All of these briefly articulated exploits on American land capture something of the widely shared idea of the great majority of late nineteenth- and early twentiethcentury Jews living in the American West, namely, of the land not merely an asset, but as a redemptive force, a potential panacea to a series of uniquely modern Jewish problems. Most pressingly for relatively poor immigrant Jews, this meant the need to gain economic traction. But profit motive merged with other deep-seated desires, namely, the enfranchisement and sense of home it brought in America, a counter to stereotypes of Jewish luftmenschen by grounding them as landmenschen, as it were, and a corrective to the myth that Jewish men lacked the brawn for the physicality of working the land.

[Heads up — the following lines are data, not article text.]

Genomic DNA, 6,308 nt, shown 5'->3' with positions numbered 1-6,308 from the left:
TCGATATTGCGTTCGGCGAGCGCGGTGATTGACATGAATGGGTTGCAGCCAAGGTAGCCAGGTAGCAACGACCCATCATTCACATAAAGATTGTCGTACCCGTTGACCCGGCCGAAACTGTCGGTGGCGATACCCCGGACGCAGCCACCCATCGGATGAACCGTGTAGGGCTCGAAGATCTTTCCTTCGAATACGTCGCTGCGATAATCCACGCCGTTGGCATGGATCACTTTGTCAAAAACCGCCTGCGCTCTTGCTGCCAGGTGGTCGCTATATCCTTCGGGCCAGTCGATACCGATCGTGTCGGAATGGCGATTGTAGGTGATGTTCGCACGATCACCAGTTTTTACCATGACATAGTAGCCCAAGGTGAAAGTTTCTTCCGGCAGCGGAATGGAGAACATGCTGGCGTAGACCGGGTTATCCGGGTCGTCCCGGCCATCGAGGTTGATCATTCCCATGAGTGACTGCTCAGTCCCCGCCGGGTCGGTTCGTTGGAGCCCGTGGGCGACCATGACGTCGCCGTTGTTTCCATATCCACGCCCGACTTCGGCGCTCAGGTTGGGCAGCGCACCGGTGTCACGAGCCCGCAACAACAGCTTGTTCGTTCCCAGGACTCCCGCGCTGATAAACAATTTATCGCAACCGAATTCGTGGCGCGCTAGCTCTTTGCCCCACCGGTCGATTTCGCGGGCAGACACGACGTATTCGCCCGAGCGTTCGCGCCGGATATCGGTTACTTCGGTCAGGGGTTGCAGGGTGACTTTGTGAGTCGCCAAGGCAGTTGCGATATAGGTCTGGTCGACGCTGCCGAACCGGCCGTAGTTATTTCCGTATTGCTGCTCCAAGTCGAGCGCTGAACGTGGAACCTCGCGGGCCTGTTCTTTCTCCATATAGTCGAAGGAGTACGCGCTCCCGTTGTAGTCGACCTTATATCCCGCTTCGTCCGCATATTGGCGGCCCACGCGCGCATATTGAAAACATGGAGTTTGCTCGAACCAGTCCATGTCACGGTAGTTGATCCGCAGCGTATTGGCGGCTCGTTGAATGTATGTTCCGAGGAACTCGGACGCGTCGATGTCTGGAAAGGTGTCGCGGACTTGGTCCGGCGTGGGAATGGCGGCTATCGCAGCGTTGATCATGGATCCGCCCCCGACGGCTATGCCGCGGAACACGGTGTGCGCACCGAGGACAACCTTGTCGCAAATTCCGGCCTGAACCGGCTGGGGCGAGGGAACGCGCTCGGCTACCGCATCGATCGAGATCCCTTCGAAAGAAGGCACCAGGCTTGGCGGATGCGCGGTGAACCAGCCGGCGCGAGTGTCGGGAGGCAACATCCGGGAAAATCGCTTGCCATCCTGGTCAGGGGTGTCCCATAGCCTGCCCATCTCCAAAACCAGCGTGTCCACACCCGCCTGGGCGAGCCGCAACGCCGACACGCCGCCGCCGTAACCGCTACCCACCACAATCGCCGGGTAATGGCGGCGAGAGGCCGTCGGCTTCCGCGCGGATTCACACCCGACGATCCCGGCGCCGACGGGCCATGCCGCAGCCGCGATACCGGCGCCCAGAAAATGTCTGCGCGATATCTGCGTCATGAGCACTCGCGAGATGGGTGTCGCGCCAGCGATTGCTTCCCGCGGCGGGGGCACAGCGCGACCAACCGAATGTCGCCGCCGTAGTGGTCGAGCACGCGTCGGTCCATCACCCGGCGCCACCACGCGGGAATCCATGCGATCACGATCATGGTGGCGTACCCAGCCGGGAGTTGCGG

While owning land was not the driving force behind Jewish westward migrants' material ambitions—peddling, merchandizing, and exploiting the commercial opportunities that accompanied mining, homesteading, gold-rushing, and railway building dominated Western American Jews' economic activities—the sense of ownership over the idea of American land provided a flexible screen onto which Jews could project an idea of home for themselves. This Jewish desire for American western land answered some of the most elemental anxieties of modern Jewry. Being connected to the land showed Jews' muscular ruggedness, their fitness for the expansion enterprise. In wrestling the West from native people, Jews experienced the reversal of their recent experience in Europe and Russia, where they had suffered as the colonized. Western American Jews earned for themselves a sense of home among an emerging nation, the end of exile, and an almost aboriginal sense of belonging in America.